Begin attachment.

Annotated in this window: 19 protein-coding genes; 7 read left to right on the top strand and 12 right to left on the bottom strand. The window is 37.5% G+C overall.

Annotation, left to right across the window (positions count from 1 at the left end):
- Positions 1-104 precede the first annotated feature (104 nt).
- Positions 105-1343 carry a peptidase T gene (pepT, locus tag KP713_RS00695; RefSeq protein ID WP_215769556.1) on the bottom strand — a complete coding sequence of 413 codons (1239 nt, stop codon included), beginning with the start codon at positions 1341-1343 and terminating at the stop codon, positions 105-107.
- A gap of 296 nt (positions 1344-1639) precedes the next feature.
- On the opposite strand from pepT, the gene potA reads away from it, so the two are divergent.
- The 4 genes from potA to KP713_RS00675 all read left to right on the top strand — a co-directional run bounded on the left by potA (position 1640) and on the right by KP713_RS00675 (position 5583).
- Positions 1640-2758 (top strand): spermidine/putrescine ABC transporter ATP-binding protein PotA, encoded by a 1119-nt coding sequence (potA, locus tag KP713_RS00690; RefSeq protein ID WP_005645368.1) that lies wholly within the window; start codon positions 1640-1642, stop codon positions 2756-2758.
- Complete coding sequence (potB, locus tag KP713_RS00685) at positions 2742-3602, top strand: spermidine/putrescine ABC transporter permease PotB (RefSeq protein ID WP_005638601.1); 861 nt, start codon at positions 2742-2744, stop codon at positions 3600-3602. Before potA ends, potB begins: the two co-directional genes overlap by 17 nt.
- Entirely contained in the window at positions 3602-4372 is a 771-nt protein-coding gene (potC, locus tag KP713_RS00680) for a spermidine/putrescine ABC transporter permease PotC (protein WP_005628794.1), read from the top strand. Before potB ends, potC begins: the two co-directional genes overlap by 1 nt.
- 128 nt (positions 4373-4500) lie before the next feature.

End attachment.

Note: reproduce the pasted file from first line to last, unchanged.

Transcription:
Annotated in this window: 19 protein-coding genes; 7 read left to right on the top strand and 12 right to left on the bottom strand. The window is 37.5% G+C overall.

Annotation, left to right across the window (positions count from 1 at the left end):
- Positions 1-104 precede the first annotated feature (104 nt).
- Positions 105-1343 carry a peptidase T gene (pepT, locus tag KP713_RS00695; RefSeq protein ID WP_215769556.1) on the bottom strand — a complete coding sequence of 413 codons (1239 nt, stop codon included), beginning with the start codon at positions 1341-1343 and terminating at the stop codon, positions 105-107.
- A gap of 296 nt (positions 1344-1639) precedes the next feature.
- On the opposite strand from pepT, the gene potA reads away from it, so the two are divergent.
- The 4 genes from potA to KP713_RS00675 all read left to right on the top strand — a co-directional run bounded on the left by potA (position 1640) and on the right by KP713_RS00675 (position 5583).
- Positions 1640-2758 (top strand): spermidine/putrescine ABC transporter ATP-binding protein PotA, encoded by a 1119-nt coding sequence (potA, locus tag KP713_RS00690; RefSeq protein ID WP_005645368.1) that lies wholly within the window; start codon positions 1640-1642, stop codon positions 2756-2758.
- Complete coding sequence (potB, locus tag KP713_RS00685) at positions 2742-3602, top strand: spermidine/putrescine ABC transporter permease PotB (RefSeq protein ID WP_005638601.1); 861 nt, start codon at positions 2742-2744, stop codon at positions 3600-3602. Before potA ends, potB begins: the two co-directional genes overlap by 17 nt.
- Entirely contained in the window at positions 3602-4372 is a 771-nt protein-coding gene (potC, locus tag KP713_RS00680) for a spermidine/putrescine ABC transporter permease PotC (protein WP_005628794.1), read from the top strand. Before potB ends, potC begins: the two co-directional genes overlap by 1 nt.
- 128 nt (positions 4373-4500) lie before the next feature.